If the buzz at the Consumer Electronics Show is any indication of things to come (and it usually is), 2016 is expected to be the year of VR. Much anticipated VR headset launches, announcement of investment in enabling technologies and developments of optimised components made VR the words on everyone's lips at CES 2016. By Dr Harry Zervos, Principal Analyst, IDTechEx.
The IDTechEx Research report on the topic of smartglasses, AR & VR Smartglasses and Functional Contact Lenses 2016-2026, discusses the growth expected in the space for VR headsets which the report finds are expected to already be shipping in volumes of over 10,000,000 units by 2019.
Following up on the excitement around eye-worn computing, in this article IDTechEx will be discussing LCD, LED and OLED microdisplay technologies, as they will compete for integration into smartglasses - AR as well as VR ones - a market that is expected to experience significant growth with VR products leading the charge.
Microdisplay technology options: LCDs
Microdisplays, initially developed for large screen projectors found a perfectly matching application in head mounted displays. When Google Glass launched in 2013, it integrated a reflective, near-eye Liquid Crystal on Silicon (LCoS) display based on an LCoS chip from Himax Display.
There are several suppliers of liquid crystal microdisplays that are currently available and have been integrated in different headsets. Kopin's transmissive LCD on single crystal silicon transistors has been utilised in smartglasses from Vuzix and Recon, as well as in the company's own brand headset, the Solos. Devices based on Ferroelectric Liquid Crystal on Silicon (FLCoS), having made a wide impact on applications as diverse as optical correlation and holographic projection, are also of interest here, as they are inherently faster switching than other liquid crystals.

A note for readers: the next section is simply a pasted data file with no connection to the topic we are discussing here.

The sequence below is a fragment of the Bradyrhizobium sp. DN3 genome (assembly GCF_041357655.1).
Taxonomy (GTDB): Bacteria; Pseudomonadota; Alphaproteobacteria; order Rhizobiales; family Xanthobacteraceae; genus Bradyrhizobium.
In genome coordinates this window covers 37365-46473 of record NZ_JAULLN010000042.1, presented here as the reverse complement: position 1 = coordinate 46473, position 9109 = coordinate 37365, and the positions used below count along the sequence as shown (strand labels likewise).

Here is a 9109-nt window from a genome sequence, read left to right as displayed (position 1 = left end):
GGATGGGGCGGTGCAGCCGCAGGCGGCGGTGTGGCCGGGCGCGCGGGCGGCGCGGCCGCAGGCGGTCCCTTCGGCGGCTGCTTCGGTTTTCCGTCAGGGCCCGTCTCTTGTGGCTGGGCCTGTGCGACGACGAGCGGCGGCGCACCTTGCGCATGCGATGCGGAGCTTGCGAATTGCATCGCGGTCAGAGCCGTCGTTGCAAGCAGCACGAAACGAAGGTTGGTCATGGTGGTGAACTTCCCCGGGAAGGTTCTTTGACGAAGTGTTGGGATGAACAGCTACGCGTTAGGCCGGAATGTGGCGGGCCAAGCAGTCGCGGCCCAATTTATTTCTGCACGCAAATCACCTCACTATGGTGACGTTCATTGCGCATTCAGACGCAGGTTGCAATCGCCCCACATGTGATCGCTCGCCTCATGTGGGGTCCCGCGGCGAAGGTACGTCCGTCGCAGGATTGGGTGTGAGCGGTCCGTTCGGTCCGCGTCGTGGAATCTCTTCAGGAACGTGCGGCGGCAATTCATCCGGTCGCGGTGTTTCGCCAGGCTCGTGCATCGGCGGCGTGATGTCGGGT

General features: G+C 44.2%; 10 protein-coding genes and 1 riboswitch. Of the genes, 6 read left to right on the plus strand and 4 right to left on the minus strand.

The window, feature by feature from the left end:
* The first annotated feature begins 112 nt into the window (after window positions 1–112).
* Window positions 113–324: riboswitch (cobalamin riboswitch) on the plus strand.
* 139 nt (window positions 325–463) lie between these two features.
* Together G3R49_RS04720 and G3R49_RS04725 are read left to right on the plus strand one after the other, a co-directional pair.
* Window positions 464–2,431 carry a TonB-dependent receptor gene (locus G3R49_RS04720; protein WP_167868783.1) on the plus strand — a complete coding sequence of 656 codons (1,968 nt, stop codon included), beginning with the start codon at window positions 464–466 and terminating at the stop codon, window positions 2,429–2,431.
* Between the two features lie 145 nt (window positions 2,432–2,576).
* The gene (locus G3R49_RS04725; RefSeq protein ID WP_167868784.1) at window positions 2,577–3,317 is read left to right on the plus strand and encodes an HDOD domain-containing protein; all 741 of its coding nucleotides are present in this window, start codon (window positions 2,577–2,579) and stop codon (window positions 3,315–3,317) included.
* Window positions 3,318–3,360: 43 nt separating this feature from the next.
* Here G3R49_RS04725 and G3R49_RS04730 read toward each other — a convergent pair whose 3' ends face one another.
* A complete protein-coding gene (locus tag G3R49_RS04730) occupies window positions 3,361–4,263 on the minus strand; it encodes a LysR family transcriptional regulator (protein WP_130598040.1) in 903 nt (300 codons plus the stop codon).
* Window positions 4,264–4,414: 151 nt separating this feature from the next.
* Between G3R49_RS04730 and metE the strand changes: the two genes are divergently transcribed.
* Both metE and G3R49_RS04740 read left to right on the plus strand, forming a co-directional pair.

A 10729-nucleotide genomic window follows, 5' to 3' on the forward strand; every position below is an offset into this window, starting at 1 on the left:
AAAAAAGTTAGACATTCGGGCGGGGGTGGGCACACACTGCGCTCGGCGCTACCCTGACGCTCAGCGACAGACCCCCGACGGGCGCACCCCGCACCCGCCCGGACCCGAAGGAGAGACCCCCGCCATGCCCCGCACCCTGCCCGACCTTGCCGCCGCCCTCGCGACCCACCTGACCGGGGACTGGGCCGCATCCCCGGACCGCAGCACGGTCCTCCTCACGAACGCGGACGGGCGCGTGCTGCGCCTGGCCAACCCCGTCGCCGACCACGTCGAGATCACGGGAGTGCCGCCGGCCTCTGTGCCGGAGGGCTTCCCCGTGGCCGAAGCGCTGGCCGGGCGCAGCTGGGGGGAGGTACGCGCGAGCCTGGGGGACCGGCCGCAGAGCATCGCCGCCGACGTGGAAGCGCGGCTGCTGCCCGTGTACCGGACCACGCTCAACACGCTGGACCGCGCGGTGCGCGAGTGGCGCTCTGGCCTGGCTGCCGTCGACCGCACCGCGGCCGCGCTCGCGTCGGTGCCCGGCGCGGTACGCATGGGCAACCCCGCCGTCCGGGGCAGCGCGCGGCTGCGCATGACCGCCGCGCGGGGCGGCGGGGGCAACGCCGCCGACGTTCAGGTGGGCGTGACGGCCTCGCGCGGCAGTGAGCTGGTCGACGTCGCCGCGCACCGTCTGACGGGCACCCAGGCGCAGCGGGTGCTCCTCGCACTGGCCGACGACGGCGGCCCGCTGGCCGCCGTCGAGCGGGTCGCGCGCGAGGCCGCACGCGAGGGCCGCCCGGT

Kopin demonstrated a prototype of its Solos smartglasses at CES 2016, with a built-in 4mm module Pupil, hidden behind the rim and practically invisible from the outside
Microdisplay technology options: OLED microdisplays
Non-emissive systems, like the LCoS described above, require an external lightsource with light always incident on every pixel, irrespective of whether said pixel is on or off, an undesirable trait for any portable application where battery life is paramount.
Emissive types of displays rectify that problem and can be more energy efficient, one of the main reasons there is a significant interest in micro-OLED displays. Along with higher contrast, faster response time and a wider operating temperature range, µ-OLEDs have been used in prototypes such as the smartglasses from Atheer Labs, with several companies developing products worldwide (e.g. eMagin, Yunnan OLiGHTECK, MICROOLED).
Unfortunately current generations of µ-OLEDs are limited in brightness and experience short device life-times when run in high brightness conditions. As a result, there is significant research and development effort in making brighter, longer-lifetime OLEDs, with prototypes that use direct colour emission rather than RGB colour filter arrays showing significant promise in that respect.
Microdisplay technology options: LED microdisplays
Micro-LEDs, also an emissive display technology that benefits from reduced power consumption, have been demonstrated to operate efficiently at higher brightness than that of an OLED display and in that respect can deliver an emissive, high brightness solution. The drawback of LEDs is that they are inherently monochrome - the phosphors typically used in converting colour in LEDs do not scale well to small size - which leads to a requirement for more complicated device architectures and it is not yet clear how scalable these can be.
Microdisplay technology comparison of key metrics
Which will be the winning technology?
In the short to mid-term, the two major competing technologies are the two more mature ones; OLED and LCoS microdisplays. Other than the liquid crystal displays already in products, eMagin has just signed a non-exclusive agreement to supply its OLED microdisplay technology to an undisclosed client, with an $1m licensing fee as a down-payment, while other headset developers are testing OLED displays and their performance in their devices.
Assuming that micro-LED technologies overcome challenges relating to manufacturing complexity and scalability we will potentially see them carving up market share in the future. VerLASE Technologies might be simplifying micro-LED structures (but also micro OLED structures too) with its revolutionary Chromover wavelength conversion technology.